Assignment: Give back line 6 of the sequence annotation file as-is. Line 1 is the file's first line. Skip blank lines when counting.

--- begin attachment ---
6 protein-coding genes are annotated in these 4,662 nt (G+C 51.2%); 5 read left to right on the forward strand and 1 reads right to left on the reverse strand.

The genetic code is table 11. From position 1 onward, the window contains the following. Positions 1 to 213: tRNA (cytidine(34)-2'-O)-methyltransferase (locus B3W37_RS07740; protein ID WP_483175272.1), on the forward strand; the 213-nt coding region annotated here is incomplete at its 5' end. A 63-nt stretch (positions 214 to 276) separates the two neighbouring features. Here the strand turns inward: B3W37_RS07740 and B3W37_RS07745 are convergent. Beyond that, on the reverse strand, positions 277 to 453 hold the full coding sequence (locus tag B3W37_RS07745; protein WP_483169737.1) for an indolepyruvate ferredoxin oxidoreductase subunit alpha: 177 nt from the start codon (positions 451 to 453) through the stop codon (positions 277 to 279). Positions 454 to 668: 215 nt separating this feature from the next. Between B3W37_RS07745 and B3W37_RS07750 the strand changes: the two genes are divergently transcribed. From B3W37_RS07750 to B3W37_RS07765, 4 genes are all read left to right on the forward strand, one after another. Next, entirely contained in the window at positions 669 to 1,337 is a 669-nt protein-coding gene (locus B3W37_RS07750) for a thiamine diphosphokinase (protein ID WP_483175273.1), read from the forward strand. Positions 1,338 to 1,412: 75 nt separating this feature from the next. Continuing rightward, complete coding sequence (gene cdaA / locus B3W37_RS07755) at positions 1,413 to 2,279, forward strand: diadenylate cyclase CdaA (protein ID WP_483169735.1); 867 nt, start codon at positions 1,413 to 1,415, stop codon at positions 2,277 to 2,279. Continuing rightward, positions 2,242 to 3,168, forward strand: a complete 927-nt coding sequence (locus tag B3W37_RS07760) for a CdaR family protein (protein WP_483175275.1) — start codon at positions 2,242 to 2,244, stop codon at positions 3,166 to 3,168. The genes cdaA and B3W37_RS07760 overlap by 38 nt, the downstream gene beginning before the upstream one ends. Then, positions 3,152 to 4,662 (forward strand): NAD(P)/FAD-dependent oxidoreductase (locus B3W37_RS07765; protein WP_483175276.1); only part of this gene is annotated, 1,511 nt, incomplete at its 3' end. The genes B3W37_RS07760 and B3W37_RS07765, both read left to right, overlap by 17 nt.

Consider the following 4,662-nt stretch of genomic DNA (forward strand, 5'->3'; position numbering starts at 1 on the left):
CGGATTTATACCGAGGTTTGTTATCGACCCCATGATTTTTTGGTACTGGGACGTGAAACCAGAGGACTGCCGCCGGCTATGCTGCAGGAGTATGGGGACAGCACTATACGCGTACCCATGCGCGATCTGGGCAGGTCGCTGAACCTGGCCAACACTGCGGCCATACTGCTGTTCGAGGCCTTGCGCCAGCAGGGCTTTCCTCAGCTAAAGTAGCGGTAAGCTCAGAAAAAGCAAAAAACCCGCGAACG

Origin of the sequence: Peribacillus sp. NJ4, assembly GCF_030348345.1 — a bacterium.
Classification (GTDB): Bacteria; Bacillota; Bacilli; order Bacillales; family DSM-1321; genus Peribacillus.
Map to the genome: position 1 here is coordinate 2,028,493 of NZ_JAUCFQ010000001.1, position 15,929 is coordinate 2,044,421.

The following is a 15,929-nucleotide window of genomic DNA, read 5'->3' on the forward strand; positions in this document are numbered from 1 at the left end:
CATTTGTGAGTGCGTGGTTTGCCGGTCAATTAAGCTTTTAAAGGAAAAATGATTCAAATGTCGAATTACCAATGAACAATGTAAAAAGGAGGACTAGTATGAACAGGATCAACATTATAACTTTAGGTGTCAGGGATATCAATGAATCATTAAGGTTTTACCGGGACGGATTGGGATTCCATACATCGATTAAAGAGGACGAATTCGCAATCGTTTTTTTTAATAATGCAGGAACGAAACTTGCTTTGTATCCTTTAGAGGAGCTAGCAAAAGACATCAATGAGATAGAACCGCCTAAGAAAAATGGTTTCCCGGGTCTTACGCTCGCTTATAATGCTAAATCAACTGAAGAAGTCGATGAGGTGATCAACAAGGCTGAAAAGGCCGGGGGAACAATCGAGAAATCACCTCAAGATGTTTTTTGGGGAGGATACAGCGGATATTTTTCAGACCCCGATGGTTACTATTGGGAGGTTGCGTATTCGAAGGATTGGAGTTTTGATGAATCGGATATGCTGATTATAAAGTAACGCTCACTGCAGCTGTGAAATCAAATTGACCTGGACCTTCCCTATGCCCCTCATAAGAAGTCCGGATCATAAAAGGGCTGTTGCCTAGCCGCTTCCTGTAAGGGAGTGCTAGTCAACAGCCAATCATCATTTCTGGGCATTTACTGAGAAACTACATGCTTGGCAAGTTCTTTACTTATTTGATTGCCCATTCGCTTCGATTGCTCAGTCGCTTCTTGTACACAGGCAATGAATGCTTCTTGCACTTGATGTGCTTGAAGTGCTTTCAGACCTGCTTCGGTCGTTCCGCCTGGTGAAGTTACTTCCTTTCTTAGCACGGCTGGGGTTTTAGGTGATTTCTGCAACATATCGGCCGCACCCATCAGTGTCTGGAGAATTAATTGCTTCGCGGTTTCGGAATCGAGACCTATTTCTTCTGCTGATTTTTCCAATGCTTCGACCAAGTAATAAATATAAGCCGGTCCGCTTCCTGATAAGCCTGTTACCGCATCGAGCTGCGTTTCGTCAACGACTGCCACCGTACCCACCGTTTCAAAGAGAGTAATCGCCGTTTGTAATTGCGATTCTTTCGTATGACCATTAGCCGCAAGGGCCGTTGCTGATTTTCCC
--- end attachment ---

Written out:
Classification (GTDB): Bacteria; Bacillota; Bacilli; order Bacillales; family DSM-1321; genus Peribacillus.